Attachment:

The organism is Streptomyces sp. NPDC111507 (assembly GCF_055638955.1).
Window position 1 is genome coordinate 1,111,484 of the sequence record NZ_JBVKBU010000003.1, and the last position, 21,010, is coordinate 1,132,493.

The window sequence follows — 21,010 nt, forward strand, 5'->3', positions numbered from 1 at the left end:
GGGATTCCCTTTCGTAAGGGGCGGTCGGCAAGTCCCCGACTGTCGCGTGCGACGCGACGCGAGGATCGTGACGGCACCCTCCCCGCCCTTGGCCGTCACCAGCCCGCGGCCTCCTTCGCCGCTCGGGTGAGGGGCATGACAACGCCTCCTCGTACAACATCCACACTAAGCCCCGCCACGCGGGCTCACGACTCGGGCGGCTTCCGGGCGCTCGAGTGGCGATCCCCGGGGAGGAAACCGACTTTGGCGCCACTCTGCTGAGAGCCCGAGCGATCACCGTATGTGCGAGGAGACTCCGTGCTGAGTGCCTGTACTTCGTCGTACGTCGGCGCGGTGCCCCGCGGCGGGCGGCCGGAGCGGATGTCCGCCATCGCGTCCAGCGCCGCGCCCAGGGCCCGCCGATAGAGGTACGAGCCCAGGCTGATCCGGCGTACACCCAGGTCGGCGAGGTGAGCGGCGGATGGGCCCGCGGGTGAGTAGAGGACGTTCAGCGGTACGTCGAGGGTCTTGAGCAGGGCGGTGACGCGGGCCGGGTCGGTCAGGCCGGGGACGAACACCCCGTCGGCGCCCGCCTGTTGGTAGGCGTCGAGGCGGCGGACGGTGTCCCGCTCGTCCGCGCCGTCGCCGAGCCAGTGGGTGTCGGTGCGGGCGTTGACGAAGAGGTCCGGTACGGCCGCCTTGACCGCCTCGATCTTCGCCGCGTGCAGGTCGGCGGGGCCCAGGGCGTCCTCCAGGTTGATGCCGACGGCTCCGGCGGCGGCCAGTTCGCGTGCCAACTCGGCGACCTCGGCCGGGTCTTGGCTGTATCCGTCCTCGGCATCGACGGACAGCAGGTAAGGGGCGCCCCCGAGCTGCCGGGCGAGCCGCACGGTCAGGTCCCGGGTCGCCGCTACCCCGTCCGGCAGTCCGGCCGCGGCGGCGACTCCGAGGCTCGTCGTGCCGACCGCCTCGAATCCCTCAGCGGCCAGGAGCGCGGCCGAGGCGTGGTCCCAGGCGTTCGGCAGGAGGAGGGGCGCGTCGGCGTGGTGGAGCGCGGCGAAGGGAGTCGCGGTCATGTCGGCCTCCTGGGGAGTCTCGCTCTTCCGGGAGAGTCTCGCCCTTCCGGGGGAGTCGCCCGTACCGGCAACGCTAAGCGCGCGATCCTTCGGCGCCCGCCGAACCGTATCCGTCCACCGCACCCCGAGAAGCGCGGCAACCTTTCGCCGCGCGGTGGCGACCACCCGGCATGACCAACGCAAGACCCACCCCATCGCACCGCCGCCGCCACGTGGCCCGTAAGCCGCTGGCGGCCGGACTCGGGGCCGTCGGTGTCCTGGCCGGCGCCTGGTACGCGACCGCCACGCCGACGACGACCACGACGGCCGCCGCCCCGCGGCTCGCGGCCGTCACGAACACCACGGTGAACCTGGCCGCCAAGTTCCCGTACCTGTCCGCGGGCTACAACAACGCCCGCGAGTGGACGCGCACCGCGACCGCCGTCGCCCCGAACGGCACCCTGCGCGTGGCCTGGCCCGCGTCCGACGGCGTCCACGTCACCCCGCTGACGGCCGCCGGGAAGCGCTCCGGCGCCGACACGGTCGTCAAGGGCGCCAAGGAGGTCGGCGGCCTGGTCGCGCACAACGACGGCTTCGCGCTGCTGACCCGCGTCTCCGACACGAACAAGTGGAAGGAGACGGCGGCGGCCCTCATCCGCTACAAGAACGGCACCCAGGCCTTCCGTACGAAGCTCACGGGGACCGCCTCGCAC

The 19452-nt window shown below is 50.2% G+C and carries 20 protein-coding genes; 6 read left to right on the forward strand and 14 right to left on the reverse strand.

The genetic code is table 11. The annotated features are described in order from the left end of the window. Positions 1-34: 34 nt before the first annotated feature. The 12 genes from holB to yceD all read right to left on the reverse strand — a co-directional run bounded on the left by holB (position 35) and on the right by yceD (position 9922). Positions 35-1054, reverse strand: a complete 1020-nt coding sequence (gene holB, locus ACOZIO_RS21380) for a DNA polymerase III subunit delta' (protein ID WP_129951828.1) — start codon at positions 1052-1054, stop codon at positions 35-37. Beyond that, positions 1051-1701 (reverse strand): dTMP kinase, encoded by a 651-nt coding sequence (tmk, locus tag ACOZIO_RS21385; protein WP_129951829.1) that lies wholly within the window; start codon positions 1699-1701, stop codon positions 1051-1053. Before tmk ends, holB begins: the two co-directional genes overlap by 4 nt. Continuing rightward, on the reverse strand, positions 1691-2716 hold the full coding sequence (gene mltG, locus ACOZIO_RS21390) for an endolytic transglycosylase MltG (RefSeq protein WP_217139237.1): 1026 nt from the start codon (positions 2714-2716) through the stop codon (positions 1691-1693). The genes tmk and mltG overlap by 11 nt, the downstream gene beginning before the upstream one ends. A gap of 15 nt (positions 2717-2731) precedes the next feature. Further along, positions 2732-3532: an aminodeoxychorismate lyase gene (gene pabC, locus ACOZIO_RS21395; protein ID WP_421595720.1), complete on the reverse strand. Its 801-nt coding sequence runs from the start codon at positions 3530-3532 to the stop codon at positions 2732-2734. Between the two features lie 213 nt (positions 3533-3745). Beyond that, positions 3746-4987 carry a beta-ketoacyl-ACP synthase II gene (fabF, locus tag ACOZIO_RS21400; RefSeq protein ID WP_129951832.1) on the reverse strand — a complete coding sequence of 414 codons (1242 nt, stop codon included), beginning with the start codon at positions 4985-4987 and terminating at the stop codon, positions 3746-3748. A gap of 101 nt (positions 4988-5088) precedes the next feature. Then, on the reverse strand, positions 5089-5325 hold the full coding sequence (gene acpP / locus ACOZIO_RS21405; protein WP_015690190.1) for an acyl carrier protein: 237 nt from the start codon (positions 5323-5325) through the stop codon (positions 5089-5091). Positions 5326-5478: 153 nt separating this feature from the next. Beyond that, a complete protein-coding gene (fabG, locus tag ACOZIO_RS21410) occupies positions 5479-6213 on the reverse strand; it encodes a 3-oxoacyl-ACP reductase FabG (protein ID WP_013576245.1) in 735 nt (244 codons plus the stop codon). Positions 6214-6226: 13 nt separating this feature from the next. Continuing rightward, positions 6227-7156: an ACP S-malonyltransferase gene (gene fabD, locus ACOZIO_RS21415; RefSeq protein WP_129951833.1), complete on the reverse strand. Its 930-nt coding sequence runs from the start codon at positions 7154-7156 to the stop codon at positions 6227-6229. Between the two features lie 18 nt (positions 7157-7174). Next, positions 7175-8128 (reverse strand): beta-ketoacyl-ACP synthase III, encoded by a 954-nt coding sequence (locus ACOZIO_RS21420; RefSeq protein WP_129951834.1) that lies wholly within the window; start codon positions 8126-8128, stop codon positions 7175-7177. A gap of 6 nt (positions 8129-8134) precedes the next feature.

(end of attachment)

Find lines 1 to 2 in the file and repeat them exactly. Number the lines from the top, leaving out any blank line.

The organism is Streptomyces sp. NPDC111507 (assembly GCF_055638955.1).
Window position 1 is genome coordinate 1,111,484 of the sequence record NZ_JBVKBU010000003.1, and the last position, 21,010, is coordinate 1,132,493.